by Colin Campbell
INVERNESS Botanical Gardens, run by High Life Highland, are due to reopen this week, which will provide a pleasant floral outing for those who enjoy what it has to offer.
But the organisation’s centrepiece in the region, the Inverness Leisure Centre a couple of hundred yards, away remains silent, empty and lockfast.
There is still no specific word from Nicola Sturgeon on when gyms and swimming pools will be allowed to open up again.
She has been dragging her heels on other areas of re-emergence from lockdown purely to distance herself from the speedier timetable of Boris Johnson.
But with regard to gyms in particular, her caution is justified. There can be no area of activity, including crowded city centre pubs, which would seem a more risky environment in the current situation than sweaty, pumped up, adrenalin filled gyms.
However, time is dragging by and for those of us who have continued to pay our monthly subscriptions in a gesture of goodwill and support for High Life at an extremely difficult time, the costs are adding up.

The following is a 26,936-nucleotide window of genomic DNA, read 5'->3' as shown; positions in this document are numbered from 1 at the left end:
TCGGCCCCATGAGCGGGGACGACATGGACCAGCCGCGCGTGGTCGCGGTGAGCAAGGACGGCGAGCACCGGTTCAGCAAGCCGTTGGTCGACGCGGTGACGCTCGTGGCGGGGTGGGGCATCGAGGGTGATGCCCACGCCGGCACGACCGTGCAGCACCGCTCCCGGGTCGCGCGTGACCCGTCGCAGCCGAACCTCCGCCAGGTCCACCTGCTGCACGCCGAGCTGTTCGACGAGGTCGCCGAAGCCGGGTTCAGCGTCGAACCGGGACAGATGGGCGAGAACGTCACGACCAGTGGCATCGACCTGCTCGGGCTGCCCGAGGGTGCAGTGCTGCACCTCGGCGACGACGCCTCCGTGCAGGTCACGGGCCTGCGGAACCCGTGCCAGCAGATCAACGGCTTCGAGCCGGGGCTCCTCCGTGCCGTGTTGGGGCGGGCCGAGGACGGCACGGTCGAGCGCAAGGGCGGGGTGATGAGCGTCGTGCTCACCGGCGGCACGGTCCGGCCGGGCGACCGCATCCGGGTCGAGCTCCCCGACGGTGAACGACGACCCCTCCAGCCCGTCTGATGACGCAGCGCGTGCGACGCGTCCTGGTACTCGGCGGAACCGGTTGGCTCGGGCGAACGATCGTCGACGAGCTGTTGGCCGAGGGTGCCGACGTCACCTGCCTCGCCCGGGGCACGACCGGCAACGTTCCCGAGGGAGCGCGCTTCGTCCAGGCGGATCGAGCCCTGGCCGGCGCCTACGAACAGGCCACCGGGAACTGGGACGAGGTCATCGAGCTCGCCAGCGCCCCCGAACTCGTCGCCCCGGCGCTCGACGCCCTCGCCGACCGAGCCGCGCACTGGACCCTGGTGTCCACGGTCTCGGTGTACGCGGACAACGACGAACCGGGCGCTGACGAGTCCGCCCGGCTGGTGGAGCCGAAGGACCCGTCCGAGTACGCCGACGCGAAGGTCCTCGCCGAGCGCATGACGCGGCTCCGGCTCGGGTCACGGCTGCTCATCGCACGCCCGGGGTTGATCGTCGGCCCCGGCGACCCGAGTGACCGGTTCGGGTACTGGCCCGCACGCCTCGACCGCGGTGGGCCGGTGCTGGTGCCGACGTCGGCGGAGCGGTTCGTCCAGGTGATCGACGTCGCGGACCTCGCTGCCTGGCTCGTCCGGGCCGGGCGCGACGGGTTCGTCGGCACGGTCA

For individual users that’s now fast approaching the £100 mark, a free gratis donation with nothing in return.
No-one is to blame for this and if we opt to continue forking out money that’s our choice. Members could have cancelled subscriptions at any time.
The problem is that no-one knows what to expect when Inverness Leisure does reopen. High Life bosses are working on a range of safety measures but the centre that many of us knew, enjoyed and appreciated so much will inevitably be very different from what it was.
There has been talk of limited time slots with advance bookings being necessary. This kind of rigmarole will be far removed from the free and easy access of the past, when members could go along to the venue whenever they felt like it.
That would be a drastic though inevitable change in circumstances which a significant number of people may be unwilling to accept. As a result there could, however reluctantly, be a wave of membership cancellations as people opt to move to more expensive but much more accessible private gyms across the city. These venues should already be lowering their prices and preparing special offers to attract those who decide to abandon Inverness Leisure.
I don’t grudge them in any way the money paid over in support so far. But let’s hope the time is fast approaching when we can decide whether the radically transformed facility still fits our needs, and when we can find out if paying up has been worth it.